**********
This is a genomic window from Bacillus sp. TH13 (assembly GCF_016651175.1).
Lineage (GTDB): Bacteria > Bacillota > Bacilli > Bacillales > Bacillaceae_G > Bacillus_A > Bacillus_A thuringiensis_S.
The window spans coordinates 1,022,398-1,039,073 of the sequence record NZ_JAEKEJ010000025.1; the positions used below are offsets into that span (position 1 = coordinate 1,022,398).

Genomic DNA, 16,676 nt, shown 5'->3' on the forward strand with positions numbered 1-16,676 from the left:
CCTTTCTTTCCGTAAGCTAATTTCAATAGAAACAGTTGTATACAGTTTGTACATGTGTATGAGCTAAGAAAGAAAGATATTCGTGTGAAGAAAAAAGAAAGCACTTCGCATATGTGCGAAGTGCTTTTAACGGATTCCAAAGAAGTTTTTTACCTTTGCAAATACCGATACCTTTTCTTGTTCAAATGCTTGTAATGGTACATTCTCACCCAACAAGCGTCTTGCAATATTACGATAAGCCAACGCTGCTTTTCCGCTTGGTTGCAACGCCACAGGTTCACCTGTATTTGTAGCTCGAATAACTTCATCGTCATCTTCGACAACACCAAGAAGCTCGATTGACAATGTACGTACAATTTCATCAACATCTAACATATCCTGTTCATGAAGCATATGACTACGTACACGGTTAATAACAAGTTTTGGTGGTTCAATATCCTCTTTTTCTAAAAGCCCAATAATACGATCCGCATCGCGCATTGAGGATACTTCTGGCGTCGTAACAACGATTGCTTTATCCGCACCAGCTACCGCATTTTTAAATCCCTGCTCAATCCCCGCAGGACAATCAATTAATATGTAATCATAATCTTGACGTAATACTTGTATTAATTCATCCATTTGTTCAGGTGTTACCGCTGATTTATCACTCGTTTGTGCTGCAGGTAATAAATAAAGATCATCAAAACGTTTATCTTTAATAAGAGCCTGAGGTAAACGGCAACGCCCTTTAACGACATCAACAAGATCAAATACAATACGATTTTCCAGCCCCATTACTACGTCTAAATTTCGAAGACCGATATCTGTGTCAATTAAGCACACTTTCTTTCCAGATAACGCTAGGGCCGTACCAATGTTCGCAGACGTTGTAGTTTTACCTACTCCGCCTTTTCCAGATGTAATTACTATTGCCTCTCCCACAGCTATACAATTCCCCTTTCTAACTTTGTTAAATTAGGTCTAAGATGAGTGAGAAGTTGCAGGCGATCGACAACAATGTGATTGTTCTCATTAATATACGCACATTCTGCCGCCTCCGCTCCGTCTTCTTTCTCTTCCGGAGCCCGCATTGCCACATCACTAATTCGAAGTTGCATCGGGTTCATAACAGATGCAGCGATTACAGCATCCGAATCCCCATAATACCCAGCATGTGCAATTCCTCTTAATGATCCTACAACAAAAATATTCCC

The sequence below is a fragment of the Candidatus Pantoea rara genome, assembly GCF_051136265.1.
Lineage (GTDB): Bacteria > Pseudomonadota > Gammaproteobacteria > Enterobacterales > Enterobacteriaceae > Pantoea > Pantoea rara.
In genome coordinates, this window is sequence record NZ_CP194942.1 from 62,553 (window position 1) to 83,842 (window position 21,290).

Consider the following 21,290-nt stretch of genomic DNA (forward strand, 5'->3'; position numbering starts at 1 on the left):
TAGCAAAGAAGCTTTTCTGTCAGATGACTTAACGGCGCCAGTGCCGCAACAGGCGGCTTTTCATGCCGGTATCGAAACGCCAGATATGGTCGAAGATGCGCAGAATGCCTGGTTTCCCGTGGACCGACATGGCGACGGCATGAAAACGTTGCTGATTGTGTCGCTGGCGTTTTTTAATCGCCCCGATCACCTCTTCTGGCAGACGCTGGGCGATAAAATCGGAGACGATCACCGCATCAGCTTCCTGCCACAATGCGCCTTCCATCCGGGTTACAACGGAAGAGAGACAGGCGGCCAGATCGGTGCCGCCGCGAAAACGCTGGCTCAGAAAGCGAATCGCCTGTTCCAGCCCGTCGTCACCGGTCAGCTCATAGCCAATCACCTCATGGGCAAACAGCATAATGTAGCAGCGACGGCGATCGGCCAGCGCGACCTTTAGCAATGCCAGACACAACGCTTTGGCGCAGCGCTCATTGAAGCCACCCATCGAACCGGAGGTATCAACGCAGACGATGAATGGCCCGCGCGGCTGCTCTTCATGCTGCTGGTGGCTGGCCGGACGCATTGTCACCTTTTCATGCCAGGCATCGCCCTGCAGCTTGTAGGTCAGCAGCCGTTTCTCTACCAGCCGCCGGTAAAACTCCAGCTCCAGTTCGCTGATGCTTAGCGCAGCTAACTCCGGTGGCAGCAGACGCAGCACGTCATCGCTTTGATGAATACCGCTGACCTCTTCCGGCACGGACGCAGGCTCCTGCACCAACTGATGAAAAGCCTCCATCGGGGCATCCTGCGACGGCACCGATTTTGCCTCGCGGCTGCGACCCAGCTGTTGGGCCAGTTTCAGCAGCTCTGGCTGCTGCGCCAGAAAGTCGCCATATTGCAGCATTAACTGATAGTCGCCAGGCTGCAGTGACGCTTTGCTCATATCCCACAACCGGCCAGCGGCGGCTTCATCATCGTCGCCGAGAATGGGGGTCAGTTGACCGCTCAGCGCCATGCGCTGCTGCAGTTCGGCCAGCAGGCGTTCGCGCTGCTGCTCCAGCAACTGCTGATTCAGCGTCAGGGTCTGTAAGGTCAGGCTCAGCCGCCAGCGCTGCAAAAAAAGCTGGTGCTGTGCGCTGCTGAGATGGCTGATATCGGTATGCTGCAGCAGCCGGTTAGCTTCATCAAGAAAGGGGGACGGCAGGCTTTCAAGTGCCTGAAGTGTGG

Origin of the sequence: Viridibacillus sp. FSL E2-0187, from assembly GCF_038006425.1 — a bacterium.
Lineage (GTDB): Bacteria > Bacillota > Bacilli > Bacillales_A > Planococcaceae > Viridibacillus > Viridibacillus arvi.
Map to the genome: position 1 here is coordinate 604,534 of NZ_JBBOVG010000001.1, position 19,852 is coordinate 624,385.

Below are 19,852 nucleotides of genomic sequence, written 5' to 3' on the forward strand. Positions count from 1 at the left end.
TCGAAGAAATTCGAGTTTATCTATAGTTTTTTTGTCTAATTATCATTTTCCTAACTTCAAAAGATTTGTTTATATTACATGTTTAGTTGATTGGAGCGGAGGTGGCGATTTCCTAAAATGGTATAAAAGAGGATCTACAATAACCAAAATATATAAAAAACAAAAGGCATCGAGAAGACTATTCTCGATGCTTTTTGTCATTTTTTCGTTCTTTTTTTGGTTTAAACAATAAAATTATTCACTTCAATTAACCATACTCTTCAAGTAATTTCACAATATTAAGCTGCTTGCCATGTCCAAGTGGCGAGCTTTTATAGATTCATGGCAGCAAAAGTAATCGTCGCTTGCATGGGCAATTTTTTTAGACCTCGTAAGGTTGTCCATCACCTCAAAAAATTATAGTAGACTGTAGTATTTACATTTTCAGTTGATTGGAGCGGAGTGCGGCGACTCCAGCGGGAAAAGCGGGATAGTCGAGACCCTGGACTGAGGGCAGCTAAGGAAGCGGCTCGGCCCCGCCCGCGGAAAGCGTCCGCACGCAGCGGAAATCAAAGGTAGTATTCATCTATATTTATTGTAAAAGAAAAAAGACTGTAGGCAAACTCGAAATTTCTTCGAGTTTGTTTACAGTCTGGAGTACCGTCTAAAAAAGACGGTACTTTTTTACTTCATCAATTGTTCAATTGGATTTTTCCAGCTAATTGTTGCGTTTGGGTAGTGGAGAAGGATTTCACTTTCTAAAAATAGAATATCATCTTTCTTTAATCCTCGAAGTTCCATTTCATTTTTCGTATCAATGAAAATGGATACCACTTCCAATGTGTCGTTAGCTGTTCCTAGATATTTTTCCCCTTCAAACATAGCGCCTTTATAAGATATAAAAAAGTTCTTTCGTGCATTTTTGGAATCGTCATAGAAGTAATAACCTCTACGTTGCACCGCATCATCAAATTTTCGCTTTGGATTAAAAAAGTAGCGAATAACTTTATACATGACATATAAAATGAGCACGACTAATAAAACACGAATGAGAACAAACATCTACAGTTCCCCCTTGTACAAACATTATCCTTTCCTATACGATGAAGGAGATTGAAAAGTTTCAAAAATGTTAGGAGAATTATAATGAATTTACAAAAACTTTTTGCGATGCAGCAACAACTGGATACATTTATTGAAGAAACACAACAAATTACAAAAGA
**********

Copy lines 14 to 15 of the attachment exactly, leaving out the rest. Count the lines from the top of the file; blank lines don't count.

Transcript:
Below are 19,852 nucleotides of genomic sequence, written 5' to 3' on the forward strand. Positions count from 1 at the left end.
TCGAAGAAATTCGAGTTTATCTATAGTTTTTTTGTCTAATTATCATTTTCCTAACTTCAAAAGATTTGTTTATATTACATGTTTAGTTGATTGGAGCGGAGGTGGCGATTTCCTAAAATGGTATAAAAGAGGATCTACAATAACCAAAATATATAAAAAACAAAAGGCATCGAGAAGACTATTCTCGATGCTTTTTGTCATTTTTTCGTTCTTTTTTTGGTTTAAACAATAAAATTATTCACTTCAATTAACCATACTCTTCAAGTAATTTCACAATATTAAGCTGCTTGCCATGTCCAAGTGGCGAGCTTTTATAGATTCATGGCAGCAAAAGTAATCGTCGCTTGCATGGGCAATTTTTTTAGACCTCGTAAGGTTGTCCATCACCTCAAAAAATTATAGTAGACTGTAGTATTTACATTTTCAGTTGATTGGAGCGGAGTGCGGCGACTCCAGCGGGAAAAGCGGGATAGTCGAGACCCTGGACTGAGGGCAGCTAAGGAAGCGGCTCGGCCCCGCCCGCGGAAAGCGTCCGCACGCAGCGGAAATCAAAGGTAGTATTCATCTATATTTATTGTAAAAGAAAAAAGACTGTAGGCAAACTCGAAATTTCTTCGAGTTTGTTTACAGTCTGGAGTACCGTCTAAAAAAGACGGTACTTTTTTACTTCATCAATTGTTCAATTGGATTTTTCCAGCTAATTGTTGCGTTTGGGTAGTGGAGAAGGATTTCACTTTCTAAAAATAGAATATCATCTTTCTTTAATCCTCGAAGTTCCATTTCATTTTTCGTATCAATGAAAATGGATACCACTTCCAATGTGTCGTTAGCTGTTCCTAGATATTTTTCCCCTTCAAACATAGCGCCTTTATAAGATATAAAAAAGTTCTTTCGTGCATTTTTGGAATCGTCATAGAAGTAATAACCTCTACGTTGCACCGCATCATCAAATTTTCGCTTTGGATTAAAAAAGTAGCGAATAACTTTATACATGACATATAAAATGAGCACGACTAATAAAACACGAATGAGAACAAACATCTACAGTTCCCCCTTGTACAAACATTATCCTTTCCTATACGATGAAGGAGATTGAAAAGTTTCAAAAATGTTAGGAGAATTATAATGAATTTACAAAAACTTTTTGCGATGCAGCAACAACTGGATACATTTATTGAAGAAACACAACAAATTACAAAAGA